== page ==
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Only the truly sovereign can trust

Friede Springer sits bolt upright in front of a small box.

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Only the truly sovereign can trust

Friede Springer sits bolt upright in front of a small box. It is the model of the stage on which the life of Axel Springer must be performed. Standing behind her, holding their breath, are the director, the set designer and the authors of the play. We explain what we intend to do. Friede Springer listens attentively. It's also about the earlier wives in his life, it's also about Axel Springer's religiosity, it's also about his doubts and his death. So it goes: to the nitty-gritty.

Our project is to present the many facets of the publisher's founder in a revue-like production. But for Friede Springer he is not only that, but also the husband. The life man. Friede Springer's life is commented on what we show and how we show something. A presumption. How will she deal with it?

I'm telling this episode because while working on "100 Years in 100 Minutes" I got to know a quality that I've never experienced in a person as pronounced as in Friede Springer. It's their sovereignty. Even if she alienated us with scenes, she put our concern to gently guide Axel Springer from the base of the monument back into the human, above personal things. Even if it wasn't easy at times. All of her comments were precise and always to the point.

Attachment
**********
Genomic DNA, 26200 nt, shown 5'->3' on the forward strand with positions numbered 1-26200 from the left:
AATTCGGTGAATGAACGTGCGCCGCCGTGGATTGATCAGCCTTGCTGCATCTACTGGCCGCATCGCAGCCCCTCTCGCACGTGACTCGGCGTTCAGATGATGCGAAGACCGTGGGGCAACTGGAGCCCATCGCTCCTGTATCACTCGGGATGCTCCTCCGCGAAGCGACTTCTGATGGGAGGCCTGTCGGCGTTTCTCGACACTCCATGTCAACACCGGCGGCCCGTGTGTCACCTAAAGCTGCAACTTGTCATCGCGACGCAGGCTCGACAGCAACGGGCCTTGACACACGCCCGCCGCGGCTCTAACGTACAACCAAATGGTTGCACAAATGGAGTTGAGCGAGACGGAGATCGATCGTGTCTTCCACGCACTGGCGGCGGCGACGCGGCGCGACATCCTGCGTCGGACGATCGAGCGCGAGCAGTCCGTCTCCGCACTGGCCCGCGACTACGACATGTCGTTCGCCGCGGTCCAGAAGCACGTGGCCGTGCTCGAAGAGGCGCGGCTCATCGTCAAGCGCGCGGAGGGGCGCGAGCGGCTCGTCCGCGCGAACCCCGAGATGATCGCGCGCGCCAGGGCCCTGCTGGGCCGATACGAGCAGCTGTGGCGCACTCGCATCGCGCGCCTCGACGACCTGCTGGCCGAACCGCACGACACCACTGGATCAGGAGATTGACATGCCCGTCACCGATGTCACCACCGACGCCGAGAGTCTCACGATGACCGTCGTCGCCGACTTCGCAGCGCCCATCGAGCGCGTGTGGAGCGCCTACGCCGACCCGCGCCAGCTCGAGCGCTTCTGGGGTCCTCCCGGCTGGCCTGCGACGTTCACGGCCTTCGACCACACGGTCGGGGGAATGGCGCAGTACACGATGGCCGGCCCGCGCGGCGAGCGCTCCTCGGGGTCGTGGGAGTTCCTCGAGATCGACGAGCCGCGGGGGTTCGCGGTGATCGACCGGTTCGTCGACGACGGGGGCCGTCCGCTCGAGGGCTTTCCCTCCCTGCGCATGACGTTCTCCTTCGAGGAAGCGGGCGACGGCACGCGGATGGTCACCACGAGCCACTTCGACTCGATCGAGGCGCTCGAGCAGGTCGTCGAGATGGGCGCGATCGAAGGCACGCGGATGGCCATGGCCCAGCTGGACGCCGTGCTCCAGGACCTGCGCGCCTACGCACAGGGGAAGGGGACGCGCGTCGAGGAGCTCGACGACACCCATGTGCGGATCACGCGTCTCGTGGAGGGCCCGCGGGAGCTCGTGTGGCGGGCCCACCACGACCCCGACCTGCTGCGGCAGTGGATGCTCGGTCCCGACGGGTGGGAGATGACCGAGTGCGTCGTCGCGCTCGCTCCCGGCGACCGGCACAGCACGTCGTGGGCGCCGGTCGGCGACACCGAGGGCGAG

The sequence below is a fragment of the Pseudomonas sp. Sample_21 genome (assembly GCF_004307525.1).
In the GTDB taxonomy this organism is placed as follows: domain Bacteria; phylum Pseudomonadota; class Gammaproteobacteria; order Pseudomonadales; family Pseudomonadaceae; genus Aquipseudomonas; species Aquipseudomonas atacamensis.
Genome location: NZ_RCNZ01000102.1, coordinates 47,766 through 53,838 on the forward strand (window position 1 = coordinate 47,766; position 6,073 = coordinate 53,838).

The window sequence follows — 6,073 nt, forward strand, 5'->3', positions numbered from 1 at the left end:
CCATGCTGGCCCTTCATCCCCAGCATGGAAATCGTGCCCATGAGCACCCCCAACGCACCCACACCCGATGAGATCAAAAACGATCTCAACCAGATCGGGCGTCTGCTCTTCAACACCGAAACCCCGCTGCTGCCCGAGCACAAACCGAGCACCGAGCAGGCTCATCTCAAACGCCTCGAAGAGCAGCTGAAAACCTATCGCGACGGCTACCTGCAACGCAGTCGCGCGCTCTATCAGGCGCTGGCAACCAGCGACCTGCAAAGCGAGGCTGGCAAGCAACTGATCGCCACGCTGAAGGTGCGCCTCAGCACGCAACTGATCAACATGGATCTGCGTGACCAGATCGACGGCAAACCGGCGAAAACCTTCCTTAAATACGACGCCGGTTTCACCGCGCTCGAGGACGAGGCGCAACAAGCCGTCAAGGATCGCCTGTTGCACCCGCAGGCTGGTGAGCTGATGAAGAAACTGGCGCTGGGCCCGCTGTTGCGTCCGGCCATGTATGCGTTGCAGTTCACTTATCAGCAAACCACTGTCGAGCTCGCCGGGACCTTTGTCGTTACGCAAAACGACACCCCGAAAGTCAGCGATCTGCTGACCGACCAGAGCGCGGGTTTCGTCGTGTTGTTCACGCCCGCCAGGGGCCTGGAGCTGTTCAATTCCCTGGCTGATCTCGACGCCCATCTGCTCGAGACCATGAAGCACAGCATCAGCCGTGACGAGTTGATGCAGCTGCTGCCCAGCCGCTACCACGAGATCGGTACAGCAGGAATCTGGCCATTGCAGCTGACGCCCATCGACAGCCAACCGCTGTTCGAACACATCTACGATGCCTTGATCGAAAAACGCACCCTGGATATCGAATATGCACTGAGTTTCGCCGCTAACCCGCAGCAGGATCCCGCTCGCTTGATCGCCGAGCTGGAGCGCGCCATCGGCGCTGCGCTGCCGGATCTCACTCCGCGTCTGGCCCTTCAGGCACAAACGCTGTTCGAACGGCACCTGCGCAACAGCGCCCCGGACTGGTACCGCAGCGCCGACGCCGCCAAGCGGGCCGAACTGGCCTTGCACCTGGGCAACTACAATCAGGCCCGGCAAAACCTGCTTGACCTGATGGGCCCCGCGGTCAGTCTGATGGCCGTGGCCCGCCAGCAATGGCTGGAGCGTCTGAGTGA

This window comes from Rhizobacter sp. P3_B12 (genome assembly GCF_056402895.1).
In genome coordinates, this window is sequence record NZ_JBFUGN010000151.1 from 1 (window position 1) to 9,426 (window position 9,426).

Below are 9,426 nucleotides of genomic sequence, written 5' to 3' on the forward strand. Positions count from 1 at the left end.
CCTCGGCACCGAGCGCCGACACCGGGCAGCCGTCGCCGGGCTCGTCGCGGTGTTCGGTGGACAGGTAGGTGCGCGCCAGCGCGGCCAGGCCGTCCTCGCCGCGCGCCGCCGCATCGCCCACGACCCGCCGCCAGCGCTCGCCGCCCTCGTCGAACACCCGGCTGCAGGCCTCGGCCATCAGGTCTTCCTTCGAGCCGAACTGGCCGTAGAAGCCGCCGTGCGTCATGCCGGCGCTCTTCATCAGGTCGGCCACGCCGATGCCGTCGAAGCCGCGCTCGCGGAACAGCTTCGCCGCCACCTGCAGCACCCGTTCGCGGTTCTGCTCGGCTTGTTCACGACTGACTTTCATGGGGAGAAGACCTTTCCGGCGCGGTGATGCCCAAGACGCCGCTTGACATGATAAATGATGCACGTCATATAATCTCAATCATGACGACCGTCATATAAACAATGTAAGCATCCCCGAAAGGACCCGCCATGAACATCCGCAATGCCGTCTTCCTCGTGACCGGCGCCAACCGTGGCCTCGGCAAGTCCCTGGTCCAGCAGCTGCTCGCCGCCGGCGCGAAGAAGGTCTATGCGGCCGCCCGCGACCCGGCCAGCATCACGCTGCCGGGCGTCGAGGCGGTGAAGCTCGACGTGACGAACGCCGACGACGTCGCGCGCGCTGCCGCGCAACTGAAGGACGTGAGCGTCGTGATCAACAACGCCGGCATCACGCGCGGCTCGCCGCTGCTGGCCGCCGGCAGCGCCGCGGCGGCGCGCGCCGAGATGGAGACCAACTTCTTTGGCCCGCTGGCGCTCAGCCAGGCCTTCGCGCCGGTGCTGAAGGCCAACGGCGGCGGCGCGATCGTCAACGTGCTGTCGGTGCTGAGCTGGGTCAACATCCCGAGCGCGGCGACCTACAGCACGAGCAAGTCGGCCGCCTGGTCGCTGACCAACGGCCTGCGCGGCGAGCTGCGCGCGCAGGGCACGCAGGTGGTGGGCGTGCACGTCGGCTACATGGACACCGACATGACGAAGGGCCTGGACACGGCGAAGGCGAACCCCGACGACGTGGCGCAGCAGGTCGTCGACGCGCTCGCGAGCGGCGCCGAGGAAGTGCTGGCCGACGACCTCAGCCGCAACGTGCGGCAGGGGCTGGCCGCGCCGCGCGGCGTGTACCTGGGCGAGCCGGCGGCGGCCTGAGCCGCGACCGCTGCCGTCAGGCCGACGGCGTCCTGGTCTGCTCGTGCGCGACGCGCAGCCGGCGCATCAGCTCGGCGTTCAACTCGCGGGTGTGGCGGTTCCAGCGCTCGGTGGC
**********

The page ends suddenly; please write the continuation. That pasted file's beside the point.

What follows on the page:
There was a faux pas in the dress rehearsal. We conceived the oath of love between Friede Springer and Axel Springer as a lecture by Max Raabe in front of the couple sitting on a bench. The song: "You're not the first". The Comedian Harmonists' lyrics were as if written for the occasion, but not without: "You're not the first/You'll have to forgive/But you could be my last."

At the rehearsal, Max Raabe was replaced by another singer, who turned the piece into clownery. Friede Springer was sitting less than two meters away from him. Again we caught our breath. If she had said: "That's going too far for me, the number has to go out" - I would have understood her so much. But she didn't say anything because she trusted us. Only the truly sovereign can trust.

Later in the piece, Friede Springer dances to "It's A Man's World" around a group of men who have come to her counseling (because they didn't trust her). But she quickly takes over the command. Friendly, determined, perfectly dressed. Uli Waller, the director, stages the life of the entrepreneur's daughter Friede Springer in a nutshell.

When the curtain fell, there was a moment of silence. Then the applause started. Friede Springer in the front row smiled. For the past two hours she had hardly moved. You need backbone to sit up straight. Friede Springer always sits bolt upright.

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